It was pitiful.

I definitely did not want to reach five.

However…I am AuburnChick, and my life is, sad to say, the perfect example of Murphy’s Law.

Oh yes.

I did, in fact, reach five.

My punishment?

I had to do the Stanky Legg…in the middle of their entrance way…with all of the lights on and D and Chicky filming me.

I had to do the entire Stanky Leg.

Here’s a video of what the dance is supposed to look like…

For the record, the above video is for the clean version.

I dirtied mine up a bit once I got into it.


I’m sorry.  I do teach high school.


Oh, and I must tell you that this couple who so kindly opened their home…yeah…they go to church with us.


It was all in good fun, and it was a great evening.

I will admit that I am a bit nervous because Chicky refuses to delete the video from her phone.  She has assured me that she will not upload it; however, I see blackmail on the horizon.

She is, after all, a smart girl.

I wouldn’t raise anything but.

Knitted Baby Capris, Kitten Hat, and Bonnet

Now, before you start wondering why I’m knitting baby items, let me just tell you that Chicky has a friend from high school who recently started her own photography business.  She asked me to knit up a few baby items to photograph her clients in.  She showed me a picture of something she wanted to use in her studio, and together we selected a couple of patterns that fit the bill.

We met at Hobby Lobby, and I gave her a crash course on yarns…especially their weight.

She purchased a few skeins, and off I went.

Here’s what I made. Specific pattern notes can be found on my Ravelry project pages.

First off is a pair of newborn capris and kitten hat to match.

The pattern can be purchased here.

This is the kitten hat that I made. The pattern was included with the one for the capris (which also had instructions for making shorts, capris, long pants, and longer pants)…

Amber, my daughter’s friend, wanted a second pair of capris from a different skein of yarn.

I purled the last row of the legs and bound off purlwise as suggested in the pattern (I didn’t do this with the first pair). I like the results much better!

I bought the designer’s pattern for a newborn baby bonnet. Amber wanted tassels, and this pattern had them.

Both brands of yarn were FABULOUS to work with!

The pattern designer was also a gem and got back with me quickly when I sent her a question.

These were super fast knits, with the patterns so easy to follow!  I highly recommend this designer!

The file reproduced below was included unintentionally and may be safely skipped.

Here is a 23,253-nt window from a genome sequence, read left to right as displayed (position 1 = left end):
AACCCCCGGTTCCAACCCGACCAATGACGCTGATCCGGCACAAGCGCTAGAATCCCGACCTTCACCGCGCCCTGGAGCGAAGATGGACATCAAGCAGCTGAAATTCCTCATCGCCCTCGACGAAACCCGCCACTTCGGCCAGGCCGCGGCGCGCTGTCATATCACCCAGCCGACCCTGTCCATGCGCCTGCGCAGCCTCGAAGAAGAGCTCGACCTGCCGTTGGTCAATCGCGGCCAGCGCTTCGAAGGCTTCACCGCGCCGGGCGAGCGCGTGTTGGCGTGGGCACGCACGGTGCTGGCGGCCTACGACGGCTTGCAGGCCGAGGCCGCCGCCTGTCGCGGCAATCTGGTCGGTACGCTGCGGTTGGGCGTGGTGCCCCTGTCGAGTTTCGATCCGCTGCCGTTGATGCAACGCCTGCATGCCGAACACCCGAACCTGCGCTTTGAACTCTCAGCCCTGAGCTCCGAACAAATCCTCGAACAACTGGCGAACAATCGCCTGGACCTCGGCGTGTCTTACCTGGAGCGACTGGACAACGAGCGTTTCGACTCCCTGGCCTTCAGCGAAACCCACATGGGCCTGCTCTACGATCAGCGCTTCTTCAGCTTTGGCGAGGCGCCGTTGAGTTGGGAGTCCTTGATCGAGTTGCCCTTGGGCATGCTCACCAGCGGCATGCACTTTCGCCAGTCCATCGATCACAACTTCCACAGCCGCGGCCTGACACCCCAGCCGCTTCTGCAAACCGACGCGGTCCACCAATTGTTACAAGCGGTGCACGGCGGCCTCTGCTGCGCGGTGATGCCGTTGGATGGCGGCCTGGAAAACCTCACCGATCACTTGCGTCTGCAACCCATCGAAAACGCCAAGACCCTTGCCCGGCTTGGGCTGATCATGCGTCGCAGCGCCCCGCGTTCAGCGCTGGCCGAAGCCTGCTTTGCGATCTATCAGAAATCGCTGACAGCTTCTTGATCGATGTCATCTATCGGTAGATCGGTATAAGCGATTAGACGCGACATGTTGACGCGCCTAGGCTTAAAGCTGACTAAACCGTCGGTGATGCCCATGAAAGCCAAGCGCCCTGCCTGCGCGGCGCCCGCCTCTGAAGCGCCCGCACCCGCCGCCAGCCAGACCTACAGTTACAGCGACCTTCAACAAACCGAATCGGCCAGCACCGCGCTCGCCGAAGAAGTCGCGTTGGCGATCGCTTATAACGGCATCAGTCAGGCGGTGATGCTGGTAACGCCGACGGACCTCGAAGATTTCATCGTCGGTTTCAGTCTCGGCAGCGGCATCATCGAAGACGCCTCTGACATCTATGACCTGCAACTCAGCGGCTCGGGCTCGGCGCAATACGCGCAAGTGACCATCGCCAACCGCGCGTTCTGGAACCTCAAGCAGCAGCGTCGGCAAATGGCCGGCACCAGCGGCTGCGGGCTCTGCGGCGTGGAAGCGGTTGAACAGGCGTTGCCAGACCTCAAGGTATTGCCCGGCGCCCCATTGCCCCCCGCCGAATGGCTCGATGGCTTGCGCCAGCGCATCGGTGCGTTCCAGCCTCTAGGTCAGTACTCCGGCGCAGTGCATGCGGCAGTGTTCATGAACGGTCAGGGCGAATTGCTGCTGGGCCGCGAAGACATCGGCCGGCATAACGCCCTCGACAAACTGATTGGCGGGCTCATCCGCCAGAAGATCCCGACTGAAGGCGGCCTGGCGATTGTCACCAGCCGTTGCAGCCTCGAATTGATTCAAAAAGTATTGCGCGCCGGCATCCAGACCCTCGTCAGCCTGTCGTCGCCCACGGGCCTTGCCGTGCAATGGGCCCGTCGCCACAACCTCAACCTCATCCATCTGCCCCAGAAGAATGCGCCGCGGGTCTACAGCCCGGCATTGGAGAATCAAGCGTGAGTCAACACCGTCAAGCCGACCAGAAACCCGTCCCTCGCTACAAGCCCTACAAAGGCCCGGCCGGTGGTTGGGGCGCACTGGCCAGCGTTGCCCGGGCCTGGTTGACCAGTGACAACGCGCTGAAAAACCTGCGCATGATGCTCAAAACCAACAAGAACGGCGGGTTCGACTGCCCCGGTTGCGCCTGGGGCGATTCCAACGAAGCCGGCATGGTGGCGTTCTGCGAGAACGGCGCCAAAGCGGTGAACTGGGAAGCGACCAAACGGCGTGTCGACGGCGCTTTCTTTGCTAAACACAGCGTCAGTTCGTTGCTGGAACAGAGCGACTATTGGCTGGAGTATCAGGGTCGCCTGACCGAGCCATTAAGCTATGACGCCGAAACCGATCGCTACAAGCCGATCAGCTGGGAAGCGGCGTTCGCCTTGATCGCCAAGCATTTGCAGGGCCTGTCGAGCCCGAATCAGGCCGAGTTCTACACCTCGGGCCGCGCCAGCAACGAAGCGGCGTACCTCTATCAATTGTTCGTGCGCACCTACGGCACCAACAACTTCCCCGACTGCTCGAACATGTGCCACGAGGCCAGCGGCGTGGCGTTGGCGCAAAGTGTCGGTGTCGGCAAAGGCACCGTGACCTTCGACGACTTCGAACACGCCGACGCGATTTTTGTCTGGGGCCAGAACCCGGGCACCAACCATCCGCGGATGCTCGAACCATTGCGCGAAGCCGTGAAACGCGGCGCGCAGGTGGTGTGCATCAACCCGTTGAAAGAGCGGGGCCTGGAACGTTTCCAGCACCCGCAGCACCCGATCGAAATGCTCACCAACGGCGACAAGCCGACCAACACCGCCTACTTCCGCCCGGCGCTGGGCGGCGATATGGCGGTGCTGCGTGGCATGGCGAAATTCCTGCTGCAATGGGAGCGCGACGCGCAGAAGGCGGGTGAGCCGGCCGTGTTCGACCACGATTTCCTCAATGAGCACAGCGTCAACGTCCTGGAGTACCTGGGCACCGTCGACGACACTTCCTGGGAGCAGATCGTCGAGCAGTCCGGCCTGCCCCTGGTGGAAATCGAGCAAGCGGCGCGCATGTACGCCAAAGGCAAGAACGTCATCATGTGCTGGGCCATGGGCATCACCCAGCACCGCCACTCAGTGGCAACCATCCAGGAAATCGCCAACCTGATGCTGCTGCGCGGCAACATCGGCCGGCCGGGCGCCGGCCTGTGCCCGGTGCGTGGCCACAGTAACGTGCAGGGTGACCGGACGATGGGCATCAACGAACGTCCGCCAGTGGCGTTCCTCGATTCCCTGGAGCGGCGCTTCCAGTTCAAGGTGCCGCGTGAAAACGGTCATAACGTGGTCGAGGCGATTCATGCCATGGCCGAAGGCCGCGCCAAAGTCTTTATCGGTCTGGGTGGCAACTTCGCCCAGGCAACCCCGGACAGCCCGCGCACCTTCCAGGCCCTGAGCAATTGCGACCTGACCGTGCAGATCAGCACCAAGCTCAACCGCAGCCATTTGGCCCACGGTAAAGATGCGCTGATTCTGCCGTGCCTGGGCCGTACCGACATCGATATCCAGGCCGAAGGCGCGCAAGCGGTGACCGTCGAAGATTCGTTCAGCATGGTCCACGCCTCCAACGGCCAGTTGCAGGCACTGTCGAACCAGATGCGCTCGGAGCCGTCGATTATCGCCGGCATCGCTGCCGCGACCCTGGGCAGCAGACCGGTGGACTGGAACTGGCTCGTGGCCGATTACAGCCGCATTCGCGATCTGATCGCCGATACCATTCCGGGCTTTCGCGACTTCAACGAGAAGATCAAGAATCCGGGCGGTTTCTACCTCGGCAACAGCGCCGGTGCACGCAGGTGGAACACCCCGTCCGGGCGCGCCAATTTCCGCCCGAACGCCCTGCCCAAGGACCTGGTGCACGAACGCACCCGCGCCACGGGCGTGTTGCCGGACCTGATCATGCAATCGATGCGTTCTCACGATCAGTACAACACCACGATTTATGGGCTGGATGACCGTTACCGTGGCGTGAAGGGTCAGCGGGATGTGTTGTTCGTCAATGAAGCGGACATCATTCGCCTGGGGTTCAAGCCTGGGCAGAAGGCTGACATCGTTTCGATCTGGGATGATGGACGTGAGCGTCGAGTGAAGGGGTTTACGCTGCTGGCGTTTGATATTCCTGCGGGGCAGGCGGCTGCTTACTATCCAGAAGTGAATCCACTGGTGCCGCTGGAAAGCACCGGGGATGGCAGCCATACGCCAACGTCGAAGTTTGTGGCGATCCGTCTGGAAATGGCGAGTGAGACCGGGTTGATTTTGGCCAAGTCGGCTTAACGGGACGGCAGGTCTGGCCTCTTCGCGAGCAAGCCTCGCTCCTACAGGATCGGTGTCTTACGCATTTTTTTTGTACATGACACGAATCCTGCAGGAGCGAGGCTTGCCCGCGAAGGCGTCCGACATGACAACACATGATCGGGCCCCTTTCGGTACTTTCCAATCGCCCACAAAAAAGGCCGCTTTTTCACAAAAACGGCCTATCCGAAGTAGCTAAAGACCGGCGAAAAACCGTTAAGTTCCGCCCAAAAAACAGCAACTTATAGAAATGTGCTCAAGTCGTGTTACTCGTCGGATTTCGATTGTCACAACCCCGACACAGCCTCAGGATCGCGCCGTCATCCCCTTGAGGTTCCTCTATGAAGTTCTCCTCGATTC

It was fun to knit up these small items, and I can’t wait to see pictures of Amber’s clients all dressed up in the finery that came off of my needles!

A Hair-Raising Adventure

Once upon a time, there was a not-so-little Chicky who wanted to go from a light blonde to something a little darker.

So, she drove to a beauty supply store, asked the knowledgeable employee what to get, and eagerly applied the color.

Something went wrong, though, and she wound up with goldish/yellowish roots…NOT good.

This Chicky was IRATE, let me tell you.

So, she convinced her super sweet Mama 😉 to go back to “said” store to buy another box of product.

Along the way, this Chicky stopped at the hairdresser and got her advice about what to buy and even called her from the store to clarify information.

The next day, this Chicky and her friend had another hair-dyeing adventure…but something went wrong…

This Chicky decided she needed to call in a professional.  Her father had mercy on her and donated money to the cause.

However, it was three days before this Chicky could get in to the salon.

Three fun days of explaining why her hair was green (did you know that green hair shows up especially well under the lights at church??).

The adventure turned out for the best when this Chicky came home after three hours in the hair chair.  She was sporting new highlights that were neither golden nor green.

This is not the Chicky in the story, but the color is similar.

And this Chicky lived happily ever after…

At least until it was time to color her roots…

What Teachers Do During the Summer

If you don’t work in education, you may wonder what teachers do during the summer.

Well…there’s this…

Which has followed this…

A ten-week course completed in THREE days, thank you very much! (Click to see a larger photo.)

Which is followed by this…

And then some of this (teachers are the masters of organization)…

It was time to go through the bowls and match up lids and/or throw away anything extra.

Oh, and let’s not forget this…frequent naps between projects…

How about some cooking?

Daniel Fast Black Bean Soup – So delicious!!!!

Oh…and this too…

Followed, of course, by this…

To be sure, there will be lesson planning, reading, and the creation of new and improved forms to make the next school year run more efficiently; however, for Your’s Truly, there are more household projects to complete, more self-indulgences to be had…more rest to get caught up on.